A. Because a private cloud computing collects a lot of computing assets in a centralized complex, the most crucial feature is the ability to automatically adapt to changing resource availability. For example, if increasing traffic to a web server threatens to reduce the performance of nearby workloads below SLA minimums, the management system must be able to move workloads around or add CPU, memory, and network bandwidth capacity to accommodate the new stress. This flexibility also provides resilience in the face of an unplanned outage, by switching to redundant compute, network, and storage resources until the outage can be fixed.
Q. How do you prevent VM sprawl in a private cloud environment, where users can spin up new services at will?
A. The key to preventing VM sprawl is concise, accurate usage monitoring, reporting, and chargeback. Just as a public cloud accounts for every CPU cycle, disk byte, and network bit per second to bill users, a private cloud needs to provide for timely internal billing so that users pay their fair share for the resources that they use.
Q. What expertise do we need to design and build our own private cloud?
A. You need qualified hardware and software engineers that are experts on every component in the cloud and that can select components that match your expected workload requirements. This level of expertise might not be present in every organization, but that doesn't need to prevent you from running your own private cloud. You can purchase pre-engineered, validated cloud-in-a-box solutions that combine proven hardware and software components using a validated, tested design with a predictable performance level. For example, Microsoft and HP have several private cloud offerings, from ready-to-run packaged solutions to custom-designed private cloud complexes.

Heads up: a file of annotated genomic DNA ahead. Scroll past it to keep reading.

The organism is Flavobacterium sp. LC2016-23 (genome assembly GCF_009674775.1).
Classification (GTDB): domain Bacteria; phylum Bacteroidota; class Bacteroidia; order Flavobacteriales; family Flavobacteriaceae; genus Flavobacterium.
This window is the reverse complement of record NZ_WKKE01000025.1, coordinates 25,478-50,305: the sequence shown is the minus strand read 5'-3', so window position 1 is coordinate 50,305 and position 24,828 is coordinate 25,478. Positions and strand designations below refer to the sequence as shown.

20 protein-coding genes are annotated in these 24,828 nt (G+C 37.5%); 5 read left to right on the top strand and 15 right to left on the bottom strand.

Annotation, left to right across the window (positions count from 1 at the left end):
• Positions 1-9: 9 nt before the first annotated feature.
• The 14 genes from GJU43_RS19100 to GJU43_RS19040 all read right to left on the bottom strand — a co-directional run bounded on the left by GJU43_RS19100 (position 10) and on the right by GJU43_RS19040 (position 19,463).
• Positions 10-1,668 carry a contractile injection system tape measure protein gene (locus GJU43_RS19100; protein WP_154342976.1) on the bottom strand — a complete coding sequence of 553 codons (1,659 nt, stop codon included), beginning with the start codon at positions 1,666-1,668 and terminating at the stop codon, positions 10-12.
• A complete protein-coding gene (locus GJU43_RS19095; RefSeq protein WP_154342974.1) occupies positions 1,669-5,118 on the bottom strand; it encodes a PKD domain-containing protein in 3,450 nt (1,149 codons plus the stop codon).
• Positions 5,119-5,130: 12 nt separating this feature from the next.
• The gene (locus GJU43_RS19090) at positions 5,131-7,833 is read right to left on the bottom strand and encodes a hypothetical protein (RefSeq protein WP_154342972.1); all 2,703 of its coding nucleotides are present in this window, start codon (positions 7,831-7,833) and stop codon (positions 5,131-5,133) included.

Q. What is an end-user self-service portal?
A. A self-service portal is typically a web-based interface that users employ to peruse a catalog of available services, select services for deployment, and then manage that deployment. In contrast to a public cloud self-service portal, which gives all users unlimited access to any resources that they can afford to buy, a private cloud portal applies policies and quotas to users appropriate to their missions within your organization. These policies and quotas help to prevent runaway resource usage and maintain security in line with corporate governance requirements.
Q. Can we create a private cloud from our existing virtualized data center components?
A. It is possible to add a private cloud management layer to an existing well-designed data center infrastructure, providing that infrastructure has fully-manageable components compatible with the private cloud management platform you choose. For example, a virtualized domain controller (DC) managed with VMM 2008 could upgrade to VMM 2012 to gain a service-delivery management tool set, complete with self-service Web portal, and begin to immediately deploy services from their existing DC with all the benefits of private cloud automation, agility, and cost accounting.
Q. Can we move workloads freely between private and public clouds?
A. If the private cloud management tool set is interoperable with the public cloud tool set, then you can move workloads between cloud realms. This lets you exploit the public cloud's larger resource pools to accommodate short-term needs or gain tighter control of a service by taking a public service private. Microsoft uses VMM 2012 as the management platform for its Azure, Bing, Office 365, and Windows Live public cloud services, so the platform can already deploy in both private and public clouds and move workloads between clouds.